Aversion to Income

Joe Kiefer

MY WIFE AND I PAID just $234 in federal income taxes on 2021 adjusted gross income of $98,370, giving us an effective tax rate of less than 1%.

How did we end up paying so little? It all started with my October 2020 layoff. I was age 57 and had, until then, enjoyed a 34-year newspaper career. One of my immediate concerns: getting health insurance coverage.

That turned out to be easy in 2021. Thanks to Affordable Care Act (a.k.a. Obamacare) sweeteners approved by Congress in response to the pandemic, my wife and I received a tax credit toward health insurance that ultimately totaled just over $1,600 a month. That covered 88% of our premium costs.

Because of the legislation, I and others who received even a week of unemployment benefits during 2021 got a special tax break: Our modified adjusted gross income (AGI) for purposes of Obamacare was considered to be 133% of the federal poverty level, rather than our actual modified AGI. That meant that, because I received unemployment benefits for three months last year, we could realize income without it reducing our Obamacare credit.

My wife and I took advantage by selling $80,000 in mutual fund shares in our taxable account. Our $58,856 in fund profits qualified for the 0% capital gains rate. That largely explains our tiny 2021 tax bill, despite a fairly hefty amount of income.

In 2022, our modified AGI matters again for me, but not my wife. She switched to Medicare last summer upon turning age 65. From here, we’re faced with a key decision: Do we sell investments to take advantage of our low income-tax bracket, or do we rely on our cash reserves, thus limiting our taxable income and thereby maximizing my Obamacare premium tax credit?

This year, I’m opting for the latter course. In re-enrolling in Obamacare, I estimated our 2022 income at $34,200. Most of that income is “unavoidable.” It includes my wife’s newspaper pension, her required minimum distributions from an inherited IRA, and our dividends and interest. My monthly premium is currently set at $114.40 after a tax credit of $744. The actual size of the tax credit will be determined next spring, when we file our 2022 federal tax return, which will include Premium Tax Credit Form 8962.

What if our income turns out to be higher than we expect? Each $10,000 increase in modified AGI between $30,000 and $70,000 reduces my credit by more than 10%. Result: While our marginal federal income-tax rate is likely to be only 10%, any additional income would effectively incur a rate that’s more than double that.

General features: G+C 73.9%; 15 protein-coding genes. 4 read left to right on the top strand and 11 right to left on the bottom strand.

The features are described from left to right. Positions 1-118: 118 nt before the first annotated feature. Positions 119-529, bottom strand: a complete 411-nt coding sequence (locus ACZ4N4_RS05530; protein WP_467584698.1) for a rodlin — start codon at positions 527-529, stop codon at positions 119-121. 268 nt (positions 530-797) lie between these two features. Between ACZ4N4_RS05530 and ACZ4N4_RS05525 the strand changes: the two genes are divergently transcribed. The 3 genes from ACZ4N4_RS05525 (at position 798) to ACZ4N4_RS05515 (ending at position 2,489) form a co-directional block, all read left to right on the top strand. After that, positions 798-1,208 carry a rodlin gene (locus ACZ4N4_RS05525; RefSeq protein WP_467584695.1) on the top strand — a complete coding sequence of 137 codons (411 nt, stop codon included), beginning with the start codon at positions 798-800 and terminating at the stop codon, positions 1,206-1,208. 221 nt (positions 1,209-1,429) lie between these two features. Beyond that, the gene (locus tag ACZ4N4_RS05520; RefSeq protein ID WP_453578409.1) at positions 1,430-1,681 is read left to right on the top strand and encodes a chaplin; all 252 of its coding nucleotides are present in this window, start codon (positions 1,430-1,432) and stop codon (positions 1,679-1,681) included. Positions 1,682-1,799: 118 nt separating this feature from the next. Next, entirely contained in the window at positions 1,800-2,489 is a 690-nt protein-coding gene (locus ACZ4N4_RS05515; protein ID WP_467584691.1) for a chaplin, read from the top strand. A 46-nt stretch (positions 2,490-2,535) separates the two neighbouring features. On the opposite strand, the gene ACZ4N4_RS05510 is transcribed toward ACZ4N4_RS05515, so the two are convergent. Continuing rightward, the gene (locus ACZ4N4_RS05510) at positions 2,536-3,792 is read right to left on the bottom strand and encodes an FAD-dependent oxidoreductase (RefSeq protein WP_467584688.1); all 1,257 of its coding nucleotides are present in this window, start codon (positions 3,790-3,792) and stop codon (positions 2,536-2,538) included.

That gives me pause when weighing the common advice for someone in our position, which is either to sell winning investments in our taxable account to take advantage of the 0% capital gains rate—as we did in 2021—or to withdraw funds from traditional retirement accounts, perhaps converting them to a Roth.

Next year, the Obamacare sweeteners end. That means that, if our modified AGI exceeds 400% of the federal poverty level, I’ll be ineligible for a premium tax credit. For most two-person households, that threshold will be a modified AGI of $73,240.

My plan for this year and next year is to rely largely on cash to cover expenses, assuming I don’t land a job with health insurance. In my final working years, I had stockpiled cash in anticipation of a possible layoff. We also boosted the size of that cache with last year’s $80,000 mutual fund sale.

As for 2024 and beyond, I could stick with an Obamacare plan and accept that replenishing our cash coffer requires realizing extra income that would reduce my credit. Alternatively, I could switch to a low-cost, short-term individual plan for perhaps a single calendar year, allowing us to make significant portfolio sales without worrying that it’ll increase my premium. I could then switch back the following year, aiming to hold down our taxable income so I’d again get the benefit of the Obamacare premium tax credit.

Joe Kiefer volunteers regularly at his church in Ohio and at an adjoining food pantry, and he enjoys helping friends with personal-finance issues. After a career spent in newsrooms as a copy editor and reporter, he volunteers as an editor for a nonprofit organization and has been helping edit articles for HumbleDollar.

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